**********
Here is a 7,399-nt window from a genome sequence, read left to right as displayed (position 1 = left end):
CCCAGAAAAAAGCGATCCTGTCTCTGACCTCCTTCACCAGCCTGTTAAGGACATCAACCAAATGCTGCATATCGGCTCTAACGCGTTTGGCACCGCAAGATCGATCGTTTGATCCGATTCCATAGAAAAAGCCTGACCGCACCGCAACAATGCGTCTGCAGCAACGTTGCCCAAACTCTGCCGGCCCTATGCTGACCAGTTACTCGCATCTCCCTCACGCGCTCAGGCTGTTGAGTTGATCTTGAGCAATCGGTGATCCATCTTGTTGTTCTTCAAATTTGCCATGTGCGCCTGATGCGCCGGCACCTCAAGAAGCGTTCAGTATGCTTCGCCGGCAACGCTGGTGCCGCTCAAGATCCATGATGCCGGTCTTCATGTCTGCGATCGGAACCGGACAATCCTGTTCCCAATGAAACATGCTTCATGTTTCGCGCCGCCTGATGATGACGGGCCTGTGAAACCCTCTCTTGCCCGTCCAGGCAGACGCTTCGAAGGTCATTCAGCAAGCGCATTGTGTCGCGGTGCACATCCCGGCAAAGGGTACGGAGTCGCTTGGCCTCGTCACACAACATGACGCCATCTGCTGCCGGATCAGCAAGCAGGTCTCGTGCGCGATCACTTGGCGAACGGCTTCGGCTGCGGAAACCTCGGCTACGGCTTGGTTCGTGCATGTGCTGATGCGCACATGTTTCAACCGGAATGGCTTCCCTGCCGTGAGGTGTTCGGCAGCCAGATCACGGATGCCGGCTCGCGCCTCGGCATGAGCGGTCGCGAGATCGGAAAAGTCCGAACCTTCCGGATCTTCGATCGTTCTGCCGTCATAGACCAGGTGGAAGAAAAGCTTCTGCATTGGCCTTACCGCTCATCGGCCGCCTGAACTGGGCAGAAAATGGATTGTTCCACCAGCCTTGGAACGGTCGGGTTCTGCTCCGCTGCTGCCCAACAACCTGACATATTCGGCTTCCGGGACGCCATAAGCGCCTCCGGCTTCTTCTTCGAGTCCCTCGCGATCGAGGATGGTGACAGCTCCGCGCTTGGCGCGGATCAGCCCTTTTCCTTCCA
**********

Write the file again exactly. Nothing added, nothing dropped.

Here is a 7,399-nt window from a genome sequence, read left to right as displayed (position 1 = left end):
CCCAGAAAAAAGCGATCCTGTCTCTGACCTCCTTCACCAGCCTGTTAAGGACATCAACCAAATGCTGCATATCGGCTCTAACGCGTTTGGCACCGCAAGATCGATCGTTTGATCCGATTCCATAGAAAAAGCCTGACCGCACCGCAACAATGCGTCTGCAGCAACGTTGCCCAAACTCTGCCGGCCCTATGCTGACCAGTTACTCGCATCTCCCTCACGCGCTCAGGCTGTTGAGTTGATCTTGAGCAATCGGTGATCCATCTTGTTGTTCTTCAAATTTGCCATGTGCGCCTGATGCGCCGGCACCTCAAGAAGCGTTCAGTATGCTTCGCCGGCAACGCTGGTGCCGCTCAAGATCCATGATGCCGGTCTTCATGTCTGCGATCGGAACCGGACAATCCTGTTCCCAATGAAACATGCTTCATGTTTCGCGCCGCCTGATGATGACGGGCCTGTGAAACCCTCTCTTGCCCGTCCAGGCAGACGCTTCGAAGGTCATTCAGCAAGCGCATTGTGTCGCGGTGCACATCCCGGCAAAGGGTACGGAGTCGCTTGGCCTCGTCACACAACATGACGCCATCTGCTGCCGGATCAGCAAGCAGGTCTCGTGCGCGATCACTTGGCGAACGGCTTCGGCTGCGGAAACCTCGGCTACGGCTTGGTTCGTGCATGTGCTGATGCGCACATGTTTCAACCGGAATGGCTTCCCTGCCGTGAGGTGTTCGGCAGCCAGATCACGGATGCCGGCTCGCGCCTCGGCATGAGCGGTCGCGAGATCGGAAAAGTCCGAACCTTCCGGATCTTCGATCGTTCTGCCGTCATAGACCAGGTGGAAGAAAAGCTTCTGCATTGGCCTTACCGCTCATCGGCCGCCTGAACTGGGCAGAAAATGGATTGTTCCACCAGCCTTGGAACGGTCGGGTTCTGCTCCGCTGCTGCCCAACAACCTGACATATTCGGCTTCCGGGACGCCATAAGCGCCTCCGGCTTCTTCTTCGAGTCCCTCGCGATCGAGGATGGTGACAGCTCCGCGCTTGGCGCGGATCAGCCCTTTTCCTTCCA